Pienso que para completamente entender las leyendas tendría que leerlas tres veces por lo menos. Aunque no entiendo todo que pasa en las leyendas perfectamente, entiendo la belleza de la escritura. Me impresionan las descripciones y las comparaciones en las leyendas, que sirven para ayudar el lector a imaginar el mundo de Guatemala que las historias representan.

Me gustaría saber más del origen de las leyendas: ¿cómo las creyó Miguel Angel Asturias? ¿Cuales cosas o eventos le influenciaron? A mí parece que en las leyendas podemos ver mucha influencia de la mezcla de culturas que existe ahora en Guatemala. Veo la enfoca en la naturaleza y los lugares físicos en que occuren los eventos. Estas detalles muestran la importancia de la locación como la base de las varias culturas que la habitan.

Pienso que Las Leyendas de Guatemala sirven muchos propósitos, uno que es monstar la mezcla de culturas indígenas y la cultura española, como una manera de definar la realidad de america latina. En la parte “Ahora Que me Acuerdo” menciona Xibalba. El semestre pasado leí el Popol Vuh y recuerdo que en ese libro Xibalba es el nombre del infierno en la cultura Maya. Entonces, la referencia de Xibalba sirve como un ejemplo de la influencia Maya en las leyendas de Guatemala. Además, existe mucha influencia de la cultura española en las Leyendas, especialmente las leyendas en que los sacerdotes son los personajes principales. Por eso pienso que, aunque es un texto difícil, es un buen lugar para empezar estudiar el realismo mágico como una forma literaria y una forma unica de america latina.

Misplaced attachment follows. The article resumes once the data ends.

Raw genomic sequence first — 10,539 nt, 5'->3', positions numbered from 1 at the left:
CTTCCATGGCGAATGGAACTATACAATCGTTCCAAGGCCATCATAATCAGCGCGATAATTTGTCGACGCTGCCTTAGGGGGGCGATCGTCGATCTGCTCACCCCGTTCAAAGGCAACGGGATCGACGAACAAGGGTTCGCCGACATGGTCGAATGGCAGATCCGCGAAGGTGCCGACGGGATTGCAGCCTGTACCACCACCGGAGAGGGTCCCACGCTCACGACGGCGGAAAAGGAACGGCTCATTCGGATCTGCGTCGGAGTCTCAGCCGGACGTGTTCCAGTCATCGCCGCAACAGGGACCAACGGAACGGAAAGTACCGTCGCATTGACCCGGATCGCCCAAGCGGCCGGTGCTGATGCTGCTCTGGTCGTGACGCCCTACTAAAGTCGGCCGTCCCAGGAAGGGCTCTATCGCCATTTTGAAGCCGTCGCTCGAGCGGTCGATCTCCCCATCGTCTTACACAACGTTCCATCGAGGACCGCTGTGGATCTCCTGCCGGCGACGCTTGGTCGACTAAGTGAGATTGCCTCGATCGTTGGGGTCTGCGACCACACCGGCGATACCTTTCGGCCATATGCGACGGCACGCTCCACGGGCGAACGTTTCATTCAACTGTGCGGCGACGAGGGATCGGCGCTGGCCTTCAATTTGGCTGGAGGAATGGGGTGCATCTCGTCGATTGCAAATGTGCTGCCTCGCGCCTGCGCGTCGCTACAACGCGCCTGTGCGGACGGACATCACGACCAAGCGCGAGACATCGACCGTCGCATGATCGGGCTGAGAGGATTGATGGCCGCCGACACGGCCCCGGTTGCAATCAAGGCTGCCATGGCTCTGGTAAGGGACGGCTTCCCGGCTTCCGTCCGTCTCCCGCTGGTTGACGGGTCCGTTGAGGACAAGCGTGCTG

Un aspecto de las leyendas que me parece ser unico también son las largas descripciones. Muchas veces parecen que los eventos del cuento no son tan importantes como la descripción del lugar o la naturaleza. Las descripciones contribuyan al sentido de soñar que es una caracteristica principal de las leyendas y del realismo mágico. Para mí, pocas cosas en las historias parecen ser “real”; lo que pienso que es intencionado. Pienso que la falta de “realidad” es una impresión norteámericano, donde la cultura principal es seria y no tiene una imaginación grande. Entonces digo que la manera de ver cosas que Las Leyendas de Guatemala muestra es un aspecto literario de america latina.

Este es mi primera impresión del texto; espero entender más de Las Leyendas y su complejidad con nuestras discusiones en clase esta semana!

Wednesday, January 6, 2010

Bienvenido! SPAN 365

Hola a todos en la clase, soy Siena. Estoy en mi tercer año, estudiando estudias latina americanas. Escogí esta carrera despues de viajar en México y Centroamerica por 4 meses en 2008. Esta clase es mi primera clase de literatura en español, veremos como va!